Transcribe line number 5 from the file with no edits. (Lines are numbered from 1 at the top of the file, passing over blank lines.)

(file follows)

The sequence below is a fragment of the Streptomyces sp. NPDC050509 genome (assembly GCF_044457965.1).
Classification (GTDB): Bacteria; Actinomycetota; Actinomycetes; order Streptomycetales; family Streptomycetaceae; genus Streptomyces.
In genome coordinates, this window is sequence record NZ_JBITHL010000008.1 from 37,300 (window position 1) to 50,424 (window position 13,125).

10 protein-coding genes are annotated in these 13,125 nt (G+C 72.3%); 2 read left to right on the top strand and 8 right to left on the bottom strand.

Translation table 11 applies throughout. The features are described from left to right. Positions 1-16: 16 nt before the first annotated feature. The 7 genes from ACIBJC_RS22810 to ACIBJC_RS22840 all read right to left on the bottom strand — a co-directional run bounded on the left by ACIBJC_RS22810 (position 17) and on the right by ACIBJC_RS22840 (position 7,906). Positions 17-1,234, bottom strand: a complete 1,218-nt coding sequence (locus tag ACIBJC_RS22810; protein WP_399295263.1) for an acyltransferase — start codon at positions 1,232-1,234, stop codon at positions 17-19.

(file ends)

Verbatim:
Translation table 11 applies throughout. The features are described from left to right. Positions 1-16: 16 nt before the first annotated feature. The 7 genes from ACIBJC_RS22810 to ACIBJC_RS22840 all read right to left on the bottom strand — a co-directional run bounded on the left by ACIBJC_RS22810 (position 17) and on the right by ACIBJC_RS22840 (position 7,906). Positions 17-1,234, bottom strand: a complete 1,218-nt coding sequence (locus tag ACIBJC_RS22810; protein WP_399295263.1) for an acyltransferase — start codon at positions 1,232-1,234, stop codon at positions 17-19.